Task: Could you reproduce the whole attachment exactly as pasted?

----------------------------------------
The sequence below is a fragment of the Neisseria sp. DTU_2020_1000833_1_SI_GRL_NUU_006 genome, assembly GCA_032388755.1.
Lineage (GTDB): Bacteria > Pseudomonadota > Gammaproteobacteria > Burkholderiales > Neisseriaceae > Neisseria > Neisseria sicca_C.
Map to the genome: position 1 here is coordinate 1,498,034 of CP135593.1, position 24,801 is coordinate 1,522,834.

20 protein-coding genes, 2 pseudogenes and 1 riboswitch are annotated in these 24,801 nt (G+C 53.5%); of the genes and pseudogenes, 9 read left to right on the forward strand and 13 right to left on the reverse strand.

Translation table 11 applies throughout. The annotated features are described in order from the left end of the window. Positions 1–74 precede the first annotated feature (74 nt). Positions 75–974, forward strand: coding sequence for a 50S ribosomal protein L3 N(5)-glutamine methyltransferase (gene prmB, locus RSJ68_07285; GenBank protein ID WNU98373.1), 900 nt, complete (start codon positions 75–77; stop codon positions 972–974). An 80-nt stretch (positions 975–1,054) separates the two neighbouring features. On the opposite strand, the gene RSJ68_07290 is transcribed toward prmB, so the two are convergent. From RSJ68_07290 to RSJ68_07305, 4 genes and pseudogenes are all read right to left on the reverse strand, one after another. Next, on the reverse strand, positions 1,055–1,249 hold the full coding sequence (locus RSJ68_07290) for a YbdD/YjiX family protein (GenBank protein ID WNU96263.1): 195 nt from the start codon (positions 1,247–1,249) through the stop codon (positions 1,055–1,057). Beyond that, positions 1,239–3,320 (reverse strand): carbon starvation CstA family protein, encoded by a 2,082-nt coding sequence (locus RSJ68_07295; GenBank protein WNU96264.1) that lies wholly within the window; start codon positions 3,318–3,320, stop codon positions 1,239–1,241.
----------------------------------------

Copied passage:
The sequence below is a fragment of the Neisseria sp. DTU_2020_1000833_1_SI_GRL_NUU_006 genome, assembly GCA_032388755.1.
Lineage (GTDB): Bacteria > Pseudomonadota > Gammaproteobacteria > Burkholderiales > Neisseriaceae > Neisseria > Neisseria sicca_C.
Map to the genome: position 1 here is coordinate 1,498,034 of CP135593.1, position 24,801 is coordinate 1,522,834.

20 protein-coding genes, 2 pseudogenes and 1 riboswitch are annotated in these 24,801 nt (G+C 53.5%); of the genes and pseudogenes, 9 read left to right on the forward strand and 13 right to left on the reverse strand.

Translation table 11 applies throughout. The annotated features are described in order from the left end of the window. Positions 1–74 precede the first annotated feature (74 nt). Positions 75–974, forward strand: coding sequence for a 50S ribosomal protein L3 N(5)-glutamine methyltransferase (gene prmB, locus RSJ68_07285; GenBank protein ID WNU98373.1), 900 nt, complete (start codon positions 75–77; stop codon positions 972–974). An 80-nt stretch (positions 975–1,054) separates the two neighbouring features. On the opposite strand, the gene RSJ68_07290 is transcribed toward prmB, so the two are convergent. From RSJ68_07290 to RSJ68_07305, 4 genes and pseudogenes are all read right to left on the reverse strand, one after another. Next, on the reverse strand, positions 1,055–1,249 hold the full coding sequence (locus RSJ68_07290) for a YbdD/YjiX family protein (GenBank protein ID WNU96263.1): 195 nt from the start codon (positions 1,247–1,249) through the stop codon (positions 1,055–1,057). Beyond that, positions 1,239–3,320 (reverse strand): carbon starvation CstA family protein, encoded by a 2,082-nt coding sequence (locus RSJ68_07295; GenBank protein WNU96264.1) that lies wholly within the window; start codon positions 3,318–3,320, stop codon positions 1,239–1,241.